Your RFP for Outsourced Tech Support is Too Expensive
July 24, 2014
July 24, 2014
Procurement is often tasked with getting the most value for the least money. To do this, they often develop an RFP in order to define how vendors will describe their service offerings and how they present them. In concept, this is a solid practice that ensures that procurement officers are evaluating based on an apples-to-apples approach. But trying to force all the elements to align across vendors could be costing you in more ways than you may think.
First of all, you’re not purchasing widgets that come off an assembly line. You’re procuring the services of people. Not just any people, but people who will represent your company to your most prized asset—your customers. People come in many shapes and sizes, and so does their expertise, commitment and ability to provide a stellar customer experience.
Secondly, you’re buying technical support services. Not only does the level of expertise required for specific issues vary, but solving technical problems without hands-on or the ability to actually see what the customer sees means technical support agents must be able to accurately interpret the issue each customer describes in order to resolve it correctly the first time.
Third, you probably have a set of metrics that you require your technical support provider to use to measure their performance, but the devil is in the details. Have you ever heard the phrase “liars figure and figures lie?” In relation to RFPs, this phrase is not meant to be quite that literal, but should serve as a strong reminder that data is open to interpretation. Without a strong, standardized workflow process driven by a sound methodology, there’s no sure way to gauge the consistency and accuracy an outsourced service provider’s metrics will report for your most critical KPIs.
When purchasing outsourced technical support services, there are three things that matter most—people, expertise, and process orchestration. None of these is conducive to being compared by a check-the-box RFP approach. If you try to impose this approach, the vendor’s responses will be constrained by those parameters resulting in limited ability to accurately evaluate the services based on their capability to deliver business value.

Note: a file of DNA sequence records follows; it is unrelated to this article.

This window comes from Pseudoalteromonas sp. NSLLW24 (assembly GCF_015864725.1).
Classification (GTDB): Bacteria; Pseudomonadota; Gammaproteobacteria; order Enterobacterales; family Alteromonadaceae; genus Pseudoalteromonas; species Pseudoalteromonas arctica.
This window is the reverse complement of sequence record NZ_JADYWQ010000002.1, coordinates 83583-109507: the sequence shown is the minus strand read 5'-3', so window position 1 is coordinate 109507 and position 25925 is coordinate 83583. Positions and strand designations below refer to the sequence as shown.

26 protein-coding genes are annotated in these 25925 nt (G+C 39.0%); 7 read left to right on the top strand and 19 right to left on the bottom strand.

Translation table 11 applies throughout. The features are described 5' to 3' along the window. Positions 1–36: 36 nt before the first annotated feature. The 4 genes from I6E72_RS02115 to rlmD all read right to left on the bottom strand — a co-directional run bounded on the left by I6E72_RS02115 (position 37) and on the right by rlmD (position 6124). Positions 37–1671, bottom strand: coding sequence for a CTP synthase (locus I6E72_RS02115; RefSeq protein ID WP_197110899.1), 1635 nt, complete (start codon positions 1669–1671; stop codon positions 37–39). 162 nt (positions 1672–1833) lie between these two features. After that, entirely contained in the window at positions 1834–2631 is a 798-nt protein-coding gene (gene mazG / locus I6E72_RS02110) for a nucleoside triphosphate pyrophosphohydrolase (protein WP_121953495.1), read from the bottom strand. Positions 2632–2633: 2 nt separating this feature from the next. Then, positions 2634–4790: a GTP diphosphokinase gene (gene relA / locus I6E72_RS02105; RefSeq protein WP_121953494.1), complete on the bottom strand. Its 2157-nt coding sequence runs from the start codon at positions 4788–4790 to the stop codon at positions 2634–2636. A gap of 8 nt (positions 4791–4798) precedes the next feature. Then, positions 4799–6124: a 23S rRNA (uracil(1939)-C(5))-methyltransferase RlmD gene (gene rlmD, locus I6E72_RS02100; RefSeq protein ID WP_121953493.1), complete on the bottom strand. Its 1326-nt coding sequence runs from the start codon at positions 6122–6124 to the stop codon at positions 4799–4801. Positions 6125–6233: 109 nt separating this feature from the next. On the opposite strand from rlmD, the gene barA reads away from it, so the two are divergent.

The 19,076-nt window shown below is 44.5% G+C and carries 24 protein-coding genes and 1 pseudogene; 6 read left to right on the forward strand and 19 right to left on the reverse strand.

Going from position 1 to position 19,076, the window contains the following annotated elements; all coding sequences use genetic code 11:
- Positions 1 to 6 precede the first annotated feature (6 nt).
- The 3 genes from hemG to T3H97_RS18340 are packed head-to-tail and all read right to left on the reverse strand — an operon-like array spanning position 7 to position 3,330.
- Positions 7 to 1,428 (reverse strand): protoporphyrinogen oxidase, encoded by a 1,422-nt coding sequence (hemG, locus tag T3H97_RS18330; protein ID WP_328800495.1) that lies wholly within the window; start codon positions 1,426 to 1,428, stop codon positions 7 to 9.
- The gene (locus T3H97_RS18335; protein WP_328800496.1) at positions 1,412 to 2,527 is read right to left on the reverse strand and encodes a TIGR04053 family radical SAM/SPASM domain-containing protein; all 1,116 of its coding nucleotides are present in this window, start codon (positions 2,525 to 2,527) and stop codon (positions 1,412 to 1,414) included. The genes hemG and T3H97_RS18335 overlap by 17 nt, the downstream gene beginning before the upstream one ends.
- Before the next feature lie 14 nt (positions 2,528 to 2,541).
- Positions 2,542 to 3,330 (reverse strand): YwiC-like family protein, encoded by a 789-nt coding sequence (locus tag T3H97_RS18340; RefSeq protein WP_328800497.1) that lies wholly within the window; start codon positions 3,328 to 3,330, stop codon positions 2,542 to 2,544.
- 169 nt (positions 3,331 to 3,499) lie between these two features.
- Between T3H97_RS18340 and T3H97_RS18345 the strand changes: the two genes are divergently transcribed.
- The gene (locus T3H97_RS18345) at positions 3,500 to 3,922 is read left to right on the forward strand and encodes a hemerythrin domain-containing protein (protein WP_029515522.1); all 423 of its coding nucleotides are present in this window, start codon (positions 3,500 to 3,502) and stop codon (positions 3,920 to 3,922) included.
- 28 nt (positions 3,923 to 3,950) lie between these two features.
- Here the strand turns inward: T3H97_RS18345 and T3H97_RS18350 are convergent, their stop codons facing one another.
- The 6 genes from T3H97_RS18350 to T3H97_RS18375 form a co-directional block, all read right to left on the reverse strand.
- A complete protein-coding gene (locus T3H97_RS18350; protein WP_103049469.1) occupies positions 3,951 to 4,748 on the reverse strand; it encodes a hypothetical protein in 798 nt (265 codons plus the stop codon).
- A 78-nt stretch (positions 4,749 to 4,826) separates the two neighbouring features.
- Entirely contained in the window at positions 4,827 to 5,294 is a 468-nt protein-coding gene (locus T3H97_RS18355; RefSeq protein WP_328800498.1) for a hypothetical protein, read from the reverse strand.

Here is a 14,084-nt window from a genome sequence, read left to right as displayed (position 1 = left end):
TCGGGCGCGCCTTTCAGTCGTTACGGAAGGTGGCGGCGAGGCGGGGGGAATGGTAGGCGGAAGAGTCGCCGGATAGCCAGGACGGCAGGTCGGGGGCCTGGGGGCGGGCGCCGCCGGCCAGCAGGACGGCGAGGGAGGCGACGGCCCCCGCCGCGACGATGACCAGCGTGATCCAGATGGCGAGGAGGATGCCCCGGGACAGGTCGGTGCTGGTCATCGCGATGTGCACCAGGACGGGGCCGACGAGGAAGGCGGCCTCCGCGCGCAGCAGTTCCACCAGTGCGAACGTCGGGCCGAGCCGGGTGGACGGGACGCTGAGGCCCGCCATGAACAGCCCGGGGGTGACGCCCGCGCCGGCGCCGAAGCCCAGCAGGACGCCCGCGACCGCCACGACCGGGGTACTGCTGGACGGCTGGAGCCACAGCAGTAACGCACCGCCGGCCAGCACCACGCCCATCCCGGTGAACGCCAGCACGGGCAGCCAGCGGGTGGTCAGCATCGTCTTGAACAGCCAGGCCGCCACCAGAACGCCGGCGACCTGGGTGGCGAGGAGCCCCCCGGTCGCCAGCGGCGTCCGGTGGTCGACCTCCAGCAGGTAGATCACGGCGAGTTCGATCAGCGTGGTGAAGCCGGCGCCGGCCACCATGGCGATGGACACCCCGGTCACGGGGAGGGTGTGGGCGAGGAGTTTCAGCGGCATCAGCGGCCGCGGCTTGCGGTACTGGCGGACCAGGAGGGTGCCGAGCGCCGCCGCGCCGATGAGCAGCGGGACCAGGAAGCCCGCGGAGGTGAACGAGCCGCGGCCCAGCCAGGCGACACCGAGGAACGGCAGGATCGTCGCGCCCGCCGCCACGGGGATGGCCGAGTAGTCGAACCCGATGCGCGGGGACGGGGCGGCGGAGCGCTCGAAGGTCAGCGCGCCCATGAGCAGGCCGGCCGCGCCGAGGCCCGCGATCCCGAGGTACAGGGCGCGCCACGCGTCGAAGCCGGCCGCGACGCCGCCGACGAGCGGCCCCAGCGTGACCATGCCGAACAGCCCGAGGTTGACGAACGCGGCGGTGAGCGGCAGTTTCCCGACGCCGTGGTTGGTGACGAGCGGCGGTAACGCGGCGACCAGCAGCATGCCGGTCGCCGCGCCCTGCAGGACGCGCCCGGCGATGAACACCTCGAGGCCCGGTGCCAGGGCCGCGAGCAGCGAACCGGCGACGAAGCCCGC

1. Comparison vs. Value: When evaluating an outsourced technical support provider, the only true way to determine the business value you’ll gain is through evidence and proof points that can be tied back to the methodology and service processes used to deliver those results. If, instead, your RFP is focused on checking off the availability of tier 1 and tier 2 support, 24/7 coverage, agent attrition rates, and training facilities, you could be missing the opportunity. Sure, this may provide a way to do a price and features comparison, but it won’t validate the ability of the provider to deliver what’s most important—tangible results that drive business growth and sustainability.
2. Cost of Quality: The cost of quality can be used to measure the impact of broken products and services and their impact on your company’s bottom line and customer retention, or it can measure the business value provided by proven processes and first contact resolution. Efficiency and effectiveness go hand-in-hand for technical support. Having the “features” without the supporting infrastructure can become much more expensive than it appears on paper. An inflexible RFP process doesn’t support your ability to evaluate each vendor based on their level of expertise or to gauge if their style is a match with your company’s culture. Remember that meeting your customers’ expectations is at stake. The service delivered should match the value the company ascribes to customers over their lifetime.
3. Controlling Risk: Risks come with varying degrees of potential costs. Three risks that come to mind when evaluating outsourced technical support are the risk of not meeting the business need, diminishing the reputation of your company and brand, and finally the risk to your professional reputation as the person responsible for approving the vendor selection. To control or avoid risk requires continuous process improvement informed by metrics grounded on standards and consistency.
An RFP may be good when buying products that can be compared appropriately, but when selecting an outsourced technical support vendor, there are many nuances that must be assessed to ensure that the business value objectives are met at a cost-for-quality price point that is appropriate for continuous customer satisfaction.